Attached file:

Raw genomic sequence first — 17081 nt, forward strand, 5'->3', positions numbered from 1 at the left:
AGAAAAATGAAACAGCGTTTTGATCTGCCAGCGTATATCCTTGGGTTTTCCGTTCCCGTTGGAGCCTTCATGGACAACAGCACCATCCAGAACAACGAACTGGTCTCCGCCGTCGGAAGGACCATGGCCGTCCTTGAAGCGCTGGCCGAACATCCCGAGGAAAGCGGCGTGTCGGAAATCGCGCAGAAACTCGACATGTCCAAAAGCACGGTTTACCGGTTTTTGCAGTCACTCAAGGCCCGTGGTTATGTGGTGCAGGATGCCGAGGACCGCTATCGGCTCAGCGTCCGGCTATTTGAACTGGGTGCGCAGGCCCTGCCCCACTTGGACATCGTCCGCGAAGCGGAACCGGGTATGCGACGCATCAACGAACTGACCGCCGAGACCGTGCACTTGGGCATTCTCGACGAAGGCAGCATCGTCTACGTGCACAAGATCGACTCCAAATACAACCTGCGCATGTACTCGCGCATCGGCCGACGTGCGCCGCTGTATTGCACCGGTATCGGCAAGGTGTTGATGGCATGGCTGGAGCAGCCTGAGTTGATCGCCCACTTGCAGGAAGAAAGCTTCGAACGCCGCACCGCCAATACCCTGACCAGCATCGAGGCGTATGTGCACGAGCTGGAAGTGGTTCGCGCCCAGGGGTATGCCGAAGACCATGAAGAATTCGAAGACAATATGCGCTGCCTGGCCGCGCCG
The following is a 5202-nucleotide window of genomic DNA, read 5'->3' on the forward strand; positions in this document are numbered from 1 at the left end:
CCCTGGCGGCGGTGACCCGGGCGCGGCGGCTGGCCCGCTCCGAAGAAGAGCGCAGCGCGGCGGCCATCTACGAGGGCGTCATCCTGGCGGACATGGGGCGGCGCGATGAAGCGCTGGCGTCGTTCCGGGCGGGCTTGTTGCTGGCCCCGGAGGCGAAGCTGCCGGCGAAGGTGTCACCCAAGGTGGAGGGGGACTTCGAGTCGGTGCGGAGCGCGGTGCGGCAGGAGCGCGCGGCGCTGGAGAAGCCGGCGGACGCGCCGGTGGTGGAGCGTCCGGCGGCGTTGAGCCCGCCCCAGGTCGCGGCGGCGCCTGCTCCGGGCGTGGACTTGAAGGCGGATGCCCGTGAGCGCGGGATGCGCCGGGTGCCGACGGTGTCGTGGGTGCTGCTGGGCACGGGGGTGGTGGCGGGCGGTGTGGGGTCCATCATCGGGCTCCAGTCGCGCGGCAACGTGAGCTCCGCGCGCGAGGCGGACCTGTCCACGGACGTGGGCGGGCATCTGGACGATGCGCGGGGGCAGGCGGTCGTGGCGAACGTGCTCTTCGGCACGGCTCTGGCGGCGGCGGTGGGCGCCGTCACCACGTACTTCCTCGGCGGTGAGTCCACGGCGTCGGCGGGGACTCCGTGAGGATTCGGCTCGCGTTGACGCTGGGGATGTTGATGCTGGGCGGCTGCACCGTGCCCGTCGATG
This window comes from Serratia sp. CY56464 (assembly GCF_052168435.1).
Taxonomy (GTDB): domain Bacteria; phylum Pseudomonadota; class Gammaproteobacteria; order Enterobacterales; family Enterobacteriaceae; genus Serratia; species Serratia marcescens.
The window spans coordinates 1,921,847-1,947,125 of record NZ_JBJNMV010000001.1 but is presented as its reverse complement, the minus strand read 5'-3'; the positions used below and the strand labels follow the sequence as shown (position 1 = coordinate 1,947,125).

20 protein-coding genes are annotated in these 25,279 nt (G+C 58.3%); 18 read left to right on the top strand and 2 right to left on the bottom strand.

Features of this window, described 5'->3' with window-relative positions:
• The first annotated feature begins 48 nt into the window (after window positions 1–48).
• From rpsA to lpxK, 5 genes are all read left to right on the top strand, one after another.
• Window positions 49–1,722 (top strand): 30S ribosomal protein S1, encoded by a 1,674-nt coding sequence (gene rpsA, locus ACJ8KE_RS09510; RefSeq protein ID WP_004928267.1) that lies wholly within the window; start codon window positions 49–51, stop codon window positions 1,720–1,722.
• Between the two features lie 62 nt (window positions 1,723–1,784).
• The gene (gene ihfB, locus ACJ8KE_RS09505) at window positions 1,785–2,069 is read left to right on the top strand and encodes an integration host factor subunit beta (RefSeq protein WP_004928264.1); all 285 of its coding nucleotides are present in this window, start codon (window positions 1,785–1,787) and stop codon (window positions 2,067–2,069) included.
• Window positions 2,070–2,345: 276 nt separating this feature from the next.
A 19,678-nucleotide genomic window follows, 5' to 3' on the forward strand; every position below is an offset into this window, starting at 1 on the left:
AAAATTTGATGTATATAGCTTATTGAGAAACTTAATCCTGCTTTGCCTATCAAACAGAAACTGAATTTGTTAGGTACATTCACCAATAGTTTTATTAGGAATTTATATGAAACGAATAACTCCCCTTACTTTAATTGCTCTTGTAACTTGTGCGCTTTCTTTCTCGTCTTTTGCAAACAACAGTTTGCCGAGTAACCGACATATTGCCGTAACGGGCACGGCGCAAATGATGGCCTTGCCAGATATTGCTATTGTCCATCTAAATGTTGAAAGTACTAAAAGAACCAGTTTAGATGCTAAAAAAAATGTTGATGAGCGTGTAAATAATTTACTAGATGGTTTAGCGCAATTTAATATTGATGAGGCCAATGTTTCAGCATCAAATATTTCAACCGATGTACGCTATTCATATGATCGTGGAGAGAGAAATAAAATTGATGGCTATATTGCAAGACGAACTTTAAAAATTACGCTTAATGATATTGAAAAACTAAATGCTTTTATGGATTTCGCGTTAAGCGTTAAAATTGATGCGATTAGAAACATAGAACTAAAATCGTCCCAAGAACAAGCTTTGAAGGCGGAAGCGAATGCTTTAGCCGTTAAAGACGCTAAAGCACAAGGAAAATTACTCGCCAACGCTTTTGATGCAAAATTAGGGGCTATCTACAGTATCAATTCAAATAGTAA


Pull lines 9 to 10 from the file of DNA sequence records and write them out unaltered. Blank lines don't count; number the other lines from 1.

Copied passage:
Features of this window, described 5'->3' with window-relative positions:
• The first annotated feature begins 48 nt into the window (after window positions 1–48).